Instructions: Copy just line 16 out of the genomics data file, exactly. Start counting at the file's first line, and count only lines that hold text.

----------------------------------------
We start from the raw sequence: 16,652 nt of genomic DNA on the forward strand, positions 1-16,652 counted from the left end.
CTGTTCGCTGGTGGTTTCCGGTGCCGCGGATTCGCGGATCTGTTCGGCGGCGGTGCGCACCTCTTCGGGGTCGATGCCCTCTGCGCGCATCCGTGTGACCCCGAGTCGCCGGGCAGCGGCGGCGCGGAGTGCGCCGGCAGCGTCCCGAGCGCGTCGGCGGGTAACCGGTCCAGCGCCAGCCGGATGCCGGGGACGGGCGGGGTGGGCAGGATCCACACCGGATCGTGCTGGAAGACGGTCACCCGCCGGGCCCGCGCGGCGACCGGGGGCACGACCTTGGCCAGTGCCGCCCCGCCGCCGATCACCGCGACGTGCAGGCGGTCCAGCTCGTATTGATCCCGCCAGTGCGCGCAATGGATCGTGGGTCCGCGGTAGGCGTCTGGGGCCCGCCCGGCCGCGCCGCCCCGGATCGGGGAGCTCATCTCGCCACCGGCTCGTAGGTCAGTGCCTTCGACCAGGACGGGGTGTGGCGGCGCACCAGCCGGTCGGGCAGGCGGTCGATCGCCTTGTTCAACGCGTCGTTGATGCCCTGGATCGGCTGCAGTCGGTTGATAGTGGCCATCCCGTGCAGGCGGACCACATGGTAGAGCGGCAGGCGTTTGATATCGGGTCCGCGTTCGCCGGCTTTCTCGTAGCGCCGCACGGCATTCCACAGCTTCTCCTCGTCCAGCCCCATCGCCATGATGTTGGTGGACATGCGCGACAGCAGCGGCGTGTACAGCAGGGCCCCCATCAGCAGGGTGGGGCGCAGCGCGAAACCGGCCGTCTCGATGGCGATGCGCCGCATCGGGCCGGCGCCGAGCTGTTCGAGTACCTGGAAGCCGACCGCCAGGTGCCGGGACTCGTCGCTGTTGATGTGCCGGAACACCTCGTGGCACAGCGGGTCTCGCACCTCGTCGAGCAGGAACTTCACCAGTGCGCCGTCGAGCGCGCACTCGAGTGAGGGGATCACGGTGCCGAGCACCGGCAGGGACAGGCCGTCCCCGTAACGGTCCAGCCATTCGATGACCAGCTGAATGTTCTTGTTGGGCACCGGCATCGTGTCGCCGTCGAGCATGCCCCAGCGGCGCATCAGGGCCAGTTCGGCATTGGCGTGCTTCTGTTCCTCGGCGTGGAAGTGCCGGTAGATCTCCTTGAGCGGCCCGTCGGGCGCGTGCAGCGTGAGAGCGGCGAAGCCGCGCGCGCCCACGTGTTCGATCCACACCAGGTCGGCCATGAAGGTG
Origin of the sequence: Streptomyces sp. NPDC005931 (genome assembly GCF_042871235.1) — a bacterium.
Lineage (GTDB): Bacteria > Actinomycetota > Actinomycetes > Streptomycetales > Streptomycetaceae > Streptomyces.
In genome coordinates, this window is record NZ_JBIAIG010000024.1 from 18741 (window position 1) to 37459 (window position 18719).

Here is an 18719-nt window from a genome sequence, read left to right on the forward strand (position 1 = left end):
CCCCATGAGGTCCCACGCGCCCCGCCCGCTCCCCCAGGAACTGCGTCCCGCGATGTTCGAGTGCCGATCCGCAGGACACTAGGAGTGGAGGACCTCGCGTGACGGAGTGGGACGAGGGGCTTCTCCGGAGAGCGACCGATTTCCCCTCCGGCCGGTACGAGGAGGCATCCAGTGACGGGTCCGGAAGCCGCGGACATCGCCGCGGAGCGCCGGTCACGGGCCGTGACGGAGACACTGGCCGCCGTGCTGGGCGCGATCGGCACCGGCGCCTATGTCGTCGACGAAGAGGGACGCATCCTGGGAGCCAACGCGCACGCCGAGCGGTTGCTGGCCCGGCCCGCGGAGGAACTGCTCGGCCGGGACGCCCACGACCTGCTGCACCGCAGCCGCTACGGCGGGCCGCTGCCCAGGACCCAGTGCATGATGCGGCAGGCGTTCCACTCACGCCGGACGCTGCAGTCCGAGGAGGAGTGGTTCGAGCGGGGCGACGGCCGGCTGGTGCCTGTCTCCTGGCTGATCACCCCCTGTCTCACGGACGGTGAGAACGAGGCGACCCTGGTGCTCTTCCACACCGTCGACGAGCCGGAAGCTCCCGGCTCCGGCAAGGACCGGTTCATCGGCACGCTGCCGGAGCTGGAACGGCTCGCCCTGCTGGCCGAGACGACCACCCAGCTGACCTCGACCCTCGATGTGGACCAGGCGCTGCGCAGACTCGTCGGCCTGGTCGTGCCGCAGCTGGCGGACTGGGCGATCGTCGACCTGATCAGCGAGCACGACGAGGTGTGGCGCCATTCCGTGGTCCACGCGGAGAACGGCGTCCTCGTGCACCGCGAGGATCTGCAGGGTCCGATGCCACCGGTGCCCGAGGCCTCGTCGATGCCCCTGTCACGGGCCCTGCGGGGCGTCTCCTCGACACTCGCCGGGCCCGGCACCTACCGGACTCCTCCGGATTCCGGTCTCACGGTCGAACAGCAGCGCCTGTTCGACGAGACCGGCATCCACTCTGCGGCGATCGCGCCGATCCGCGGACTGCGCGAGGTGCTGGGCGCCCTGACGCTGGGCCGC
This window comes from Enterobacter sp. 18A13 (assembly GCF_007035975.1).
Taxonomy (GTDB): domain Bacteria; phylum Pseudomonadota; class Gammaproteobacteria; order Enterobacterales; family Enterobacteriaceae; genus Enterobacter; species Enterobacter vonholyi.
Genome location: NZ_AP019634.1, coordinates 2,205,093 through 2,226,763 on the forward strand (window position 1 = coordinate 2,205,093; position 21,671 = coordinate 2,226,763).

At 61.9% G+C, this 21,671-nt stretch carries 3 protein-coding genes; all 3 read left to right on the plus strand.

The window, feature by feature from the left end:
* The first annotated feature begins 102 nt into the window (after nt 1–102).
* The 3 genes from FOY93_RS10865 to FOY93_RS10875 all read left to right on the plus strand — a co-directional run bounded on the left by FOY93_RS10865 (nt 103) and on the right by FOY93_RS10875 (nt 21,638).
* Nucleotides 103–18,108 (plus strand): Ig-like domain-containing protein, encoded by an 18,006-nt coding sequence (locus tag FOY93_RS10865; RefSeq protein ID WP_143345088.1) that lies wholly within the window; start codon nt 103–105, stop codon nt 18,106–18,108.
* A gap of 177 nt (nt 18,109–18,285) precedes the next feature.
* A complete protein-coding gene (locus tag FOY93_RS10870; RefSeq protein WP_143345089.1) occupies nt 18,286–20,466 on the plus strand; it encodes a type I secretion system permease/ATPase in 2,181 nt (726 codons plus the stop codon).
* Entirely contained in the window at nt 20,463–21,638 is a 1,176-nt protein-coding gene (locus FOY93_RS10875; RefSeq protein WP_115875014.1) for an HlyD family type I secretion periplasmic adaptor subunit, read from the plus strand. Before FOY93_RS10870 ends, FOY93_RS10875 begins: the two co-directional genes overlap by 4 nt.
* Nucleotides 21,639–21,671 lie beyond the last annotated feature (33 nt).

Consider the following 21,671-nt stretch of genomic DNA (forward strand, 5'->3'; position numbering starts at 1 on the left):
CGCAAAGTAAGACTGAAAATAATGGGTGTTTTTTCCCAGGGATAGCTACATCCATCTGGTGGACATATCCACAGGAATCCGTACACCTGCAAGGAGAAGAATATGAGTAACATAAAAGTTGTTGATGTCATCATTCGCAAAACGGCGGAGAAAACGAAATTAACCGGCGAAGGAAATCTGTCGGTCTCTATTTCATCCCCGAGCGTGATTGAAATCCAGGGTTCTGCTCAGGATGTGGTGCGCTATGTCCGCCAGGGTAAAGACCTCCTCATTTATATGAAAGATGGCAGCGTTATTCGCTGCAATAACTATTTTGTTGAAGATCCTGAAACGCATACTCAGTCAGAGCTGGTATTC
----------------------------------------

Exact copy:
* A gap of 177 nt (nt 18,109–18,285) precedes the next feature.